So, given all this, there are many places for artistry, technical magic, and difference of opinion on what is pleasing to the ear. But, what I don’t understand is how the distribution of digital information makes a difference. I am sure that there is much that I don’t understand, so I await an education. Thanks!

        • Reply
          Paul Rigby
          18th December 2020 at 10:45 am

          There’s the thing, JP. I’m not an expert. I’m still learning. There’s plenty of gaps in my knowledge. I know a range of details in terms of digital technology but there’s plenty of information out there that I don’t know about. I know more about sound quality though and how that is affected by hifi technology.
          One of the issues, if you flip the above over, is when digital technology experts restrict their opinions to the electronics and arrive at conclusions based only upon circuit boards and lasers. A perfectly working piece of digital – or analogue – technology might perform by the book but might sound poor when producing actual music.
          You may remember those ‘perfect’ test results Japanese manufacturers included in their Ads during the 70s. The same technologies that sounded..ok. Sometimes good. But hardly great.
          If I could offer one piece of advice, it would be to remember that there is more to sound realism that perfectly working electronics. There are hundreds of other variables which can scupper a well oiled piece of machinery: timing issues, vibration and high-frequency noise emanating from within the same chassis, dirty mains signals, room reflections, switch-mode power supply corruption, RFI and on and on. Which is why I spend so much time babbling on about reducing such ‘noise’.

          • JP
            23rd December 2020 at 2:11 am

            Hi Paul, I have been doing some research on this and it appears that this is a huge area of contention. Of course, in theory there is no difference between theory and practice, and in the practice there is. 🙂

            Have a safe and wonderful holiday!

  • Reply
    14th December 2020 at 1:37 pm

    Hi Paul,

    Thanks once again for another interesting video – particularly in relation to PDO and differences in production (leaving aside the subject of the ‘loudness wars’ debate on the remastering process).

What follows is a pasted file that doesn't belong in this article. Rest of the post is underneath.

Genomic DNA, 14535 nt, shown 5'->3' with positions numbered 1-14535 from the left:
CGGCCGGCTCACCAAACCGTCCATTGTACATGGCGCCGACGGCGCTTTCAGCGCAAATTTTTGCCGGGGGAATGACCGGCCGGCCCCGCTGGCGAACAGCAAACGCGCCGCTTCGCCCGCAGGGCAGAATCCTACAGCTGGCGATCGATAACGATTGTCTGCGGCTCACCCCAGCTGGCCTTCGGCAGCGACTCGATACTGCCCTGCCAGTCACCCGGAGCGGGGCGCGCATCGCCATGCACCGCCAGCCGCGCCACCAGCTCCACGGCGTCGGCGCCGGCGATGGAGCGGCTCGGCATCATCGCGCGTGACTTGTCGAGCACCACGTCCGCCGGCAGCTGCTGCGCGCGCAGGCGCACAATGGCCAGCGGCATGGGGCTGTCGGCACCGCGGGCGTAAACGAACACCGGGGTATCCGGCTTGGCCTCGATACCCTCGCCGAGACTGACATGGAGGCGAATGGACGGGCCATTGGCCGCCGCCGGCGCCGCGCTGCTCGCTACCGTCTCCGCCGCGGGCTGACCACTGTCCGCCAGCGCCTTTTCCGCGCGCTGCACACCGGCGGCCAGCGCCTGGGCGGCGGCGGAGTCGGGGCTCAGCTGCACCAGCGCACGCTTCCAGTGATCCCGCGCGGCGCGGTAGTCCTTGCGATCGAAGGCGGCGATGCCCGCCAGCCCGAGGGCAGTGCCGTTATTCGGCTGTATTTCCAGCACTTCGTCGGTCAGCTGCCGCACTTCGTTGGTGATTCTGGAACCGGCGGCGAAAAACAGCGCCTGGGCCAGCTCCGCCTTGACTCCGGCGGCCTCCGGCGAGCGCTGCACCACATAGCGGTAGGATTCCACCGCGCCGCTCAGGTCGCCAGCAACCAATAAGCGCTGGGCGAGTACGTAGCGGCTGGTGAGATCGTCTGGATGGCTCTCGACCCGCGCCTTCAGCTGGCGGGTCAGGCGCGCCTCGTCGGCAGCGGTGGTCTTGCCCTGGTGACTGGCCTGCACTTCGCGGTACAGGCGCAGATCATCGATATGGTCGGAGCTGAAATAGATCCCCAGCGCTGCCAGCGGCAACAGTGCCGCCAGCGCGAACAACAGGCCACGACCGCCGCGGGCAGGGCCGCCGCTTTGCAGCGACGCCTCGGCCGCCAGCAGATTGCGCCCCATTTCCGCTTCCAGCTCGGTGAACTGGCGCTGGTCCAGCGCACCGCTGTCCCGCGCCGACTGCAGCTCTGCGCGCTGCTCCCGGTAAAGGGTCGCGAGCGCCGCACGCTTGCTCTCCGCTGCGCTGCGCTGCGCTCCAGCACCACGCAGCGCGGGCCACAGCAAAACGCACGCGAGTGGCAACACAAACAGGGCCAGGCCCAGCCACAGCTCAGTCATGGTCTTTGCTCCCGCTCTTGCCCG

Like you I’m a big fan of CDs, but I also feel like I’m in a dwindling minority. In groups on social media, most of the people I’m chatting to appear to prefer vinyl in a big way – and really only purchase CDs when it comes to Super Deluxe Box Sets, which their array of extra tracks which are unavailable on vinyl.

    I’ve become increasingly disillusioned with the quality of recent vinyl pressings – particularly in terms of noise between tracks and also pops & crackles on brand new pressings. When I’ve played original vinyl pressings from the ’80s & ’90s, I’ve found the quality of those pressings often much better. An example is Phoebe Bridgers’ album ‘Punisher’, which I initially purchased on coloured vinyl LP. Straight from the off, I found it popping and crackling. I enjoyed listening to the songs, but was frustrated by the underlying noise of the LP pressing. I then purchased the CD and popped it into the player and found myself listening to the gorgeous music rather than the imperfections present on the LP pressing.

    I’ve owned a Marantz SA-10 for the past couple of years and found it nothing short of spectacular. There are too many positives to mention here – including its superb DAC, which is exposed, allowing connections from a laptop or iPod – and also its SA-CD support. Pretty much the only thing it doesn’t do is that it won’t play tracks in the pre-gap, such as ‘Through To Myself’ on David Gray’s ‘White Ladder’. It appears that Marantz stuck very closely to the red book standards when creating this player.

    • Reply
      Paul Rigby
      15th December 2020 at 1:54 pm

      Thanks for you thoughts, Paul. Appreciate you taking the time to write. I’m partial to a slice of David Gray, myself.

  • Reply
    15th December 2020 at 3:00 pm

    I am enjoying my CD collection more than ever. I am able to add to it for a few pence by trawling charity shops. Remarkable buys are available if you persevere. I recently purchased a 4cd collection for £1, the British Light Music Classics Series from Hyperion. Beautifully recorded, enjoyably annotated and wonderful fun. It was unfortunate that HDCD failed, but perhaps there was a reason…I had 3 HDCD players and all were unreliable and/or faulty. I gave up before the format faded away. The big jump in quality CD players began in the late 90’s I noticed. Separate transport/DAC is the way to go now. DAC quality is now a little better than it was 10 years ago, but most importantly, that very best performance is massively cheaper.

    • Reply
      Paul Rigby
      16th December 2020 at 10:30 am

      Thanks or you comments and glad to see that you’re picking up a few bargains there.